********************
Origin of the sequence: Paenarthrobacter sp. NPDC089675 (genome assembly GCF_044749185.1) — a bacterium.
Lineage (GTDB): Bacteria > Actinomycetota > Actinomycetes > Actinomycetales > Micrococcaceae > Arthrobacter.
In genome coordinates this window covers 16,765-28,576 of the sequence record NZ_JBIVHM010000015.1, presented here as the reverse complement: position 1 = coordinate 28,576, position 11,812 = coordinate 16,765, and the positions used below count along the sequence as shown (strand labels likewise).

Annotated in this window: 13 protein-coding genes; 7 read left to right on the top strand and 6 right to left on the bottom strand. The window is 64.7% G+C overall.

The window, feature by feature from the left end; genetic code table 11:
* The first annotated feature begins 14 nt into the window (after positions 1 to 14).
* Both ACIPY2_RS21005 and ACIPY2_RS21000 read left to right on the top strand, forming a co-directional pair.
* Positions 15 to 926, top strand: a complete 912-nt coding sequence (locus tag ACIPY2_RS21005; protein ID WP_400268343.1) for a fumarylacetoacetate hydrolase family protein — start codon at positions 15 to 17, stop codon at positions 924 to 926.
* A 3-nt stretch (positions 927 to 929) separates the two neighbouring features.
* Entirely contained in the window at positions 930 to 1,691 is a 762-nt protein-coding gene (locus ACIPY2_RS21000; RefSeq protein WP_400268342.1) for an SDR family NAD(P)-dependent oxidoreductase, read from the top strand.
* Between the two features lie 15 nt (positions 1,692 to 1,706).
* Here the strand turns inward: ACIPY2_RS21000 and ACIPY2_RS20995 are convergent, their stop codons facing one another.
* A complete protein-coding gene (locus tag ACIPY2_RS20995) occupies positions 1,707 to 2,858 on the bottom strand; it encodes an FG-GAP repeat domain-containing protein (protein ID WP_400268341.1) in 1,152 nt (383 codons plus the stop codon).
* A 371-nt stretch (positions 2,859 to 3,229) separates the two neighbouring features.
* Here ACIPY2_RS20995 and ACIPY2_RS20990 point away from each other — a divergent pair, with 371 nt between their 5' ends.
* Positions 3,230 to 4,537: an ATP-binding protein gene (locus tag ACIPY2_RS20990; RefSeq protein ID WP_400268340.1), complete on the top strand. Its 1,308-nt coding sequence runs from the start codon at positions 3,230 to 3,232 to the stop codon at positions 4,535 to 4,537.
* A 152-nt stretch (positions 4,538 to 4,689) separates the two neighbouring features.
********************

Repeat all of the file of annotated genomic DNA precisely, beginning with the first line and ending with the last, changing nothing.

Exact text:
Origin of the sequence: Paenarthrobacter sp. NPDC089675 (genome assembly GCF_044749185.1) — a bacterium.
Lineage (GTDB): Bacteria > Actinomycetota > Actinomycetes > Actinomycetales > Micrococcaceae > Arthrobacter.
In genome coordinates this window covers 16,765-28,576 of the sequence record NZ_JBIVHM010000015.1, presented here as the reverse complement: position 1 = coordinate 28,576, position 11,812 = coordinate 16,765, and the positions used below count along the sequence as shown (strand labels likewise).

Annotated in this window: 13 protein-coding genes; 7 read left to right on the top strand and 6 right to left on the bottom strand. The window is 64.7% G+C overall.

The window, feature by feature from the left end; genetic code table 11:
* The first annotated feature begins 14 nt into the window (after positions 1 to 14).
* Both ACIPY2_RS21005 and ACIPY2_RS21000 read left to right on the top strand, forming a co-directional pair.
* Positions 15 to 926, top strand: a complete 912-nt coding sequence (locus tag ACIPY2_RS21005; protein ID WP_400268343.1) for a fumarylacetoacetate hydrolase family protein — start codon at positions 15 to 17, stop codon at positions 924 to 926.
* A 3-nt stretch (positions 927 to 929) separates the two neighbouring features.
* Entirely contained in the window at positions 930 to 1,691 is a 762-nt protein-coding gene (locus ACIPY2_RS21000; RefSeq protein WP_400268342.1) for an SDR family NAD(P)-dependent oxidoreductase, read from the top strand.
* Between the two features lie 15 nt (positions 1,692 to 1,706).
* Here the strand turns inward: ACIPY2_RS21000 and ACIPY2_RS20995 are convergent, their stop codons facing one another.
* A complete protein-coding gene (locus tag ACIPY2_RS20995) occupies positions 1,707 to 2,858 on the bottom strand; it encodes an FG-GAP repeat domain-containing protein (protein ID WP_400268341.1) in 1,152 nt (383 codons plus the stop codon).
* A 371-nt stretch (positions 2,859 to 3,229) separates the two neighbouring features.
* Here ACIPY2_RS20995 and ACIPY2_RS20990 point away from each other — a divergent pair, with 371 nt between their 5' ends.
* Positions 3,230 to 4,537: an ATP-binding protein gene (locus tag ACIPY2_RS20990; RefSeq protein ID WP_400268340.1), complete on the top strand. Its 1,308-nt coding sequence runs from the start codon at positions 3,230 to 3,232 to the stop codon at positions 4,535 to 4,537.
* A 152-nt stretch (positions 4,538 to 4,689) separates the two neighbouring features.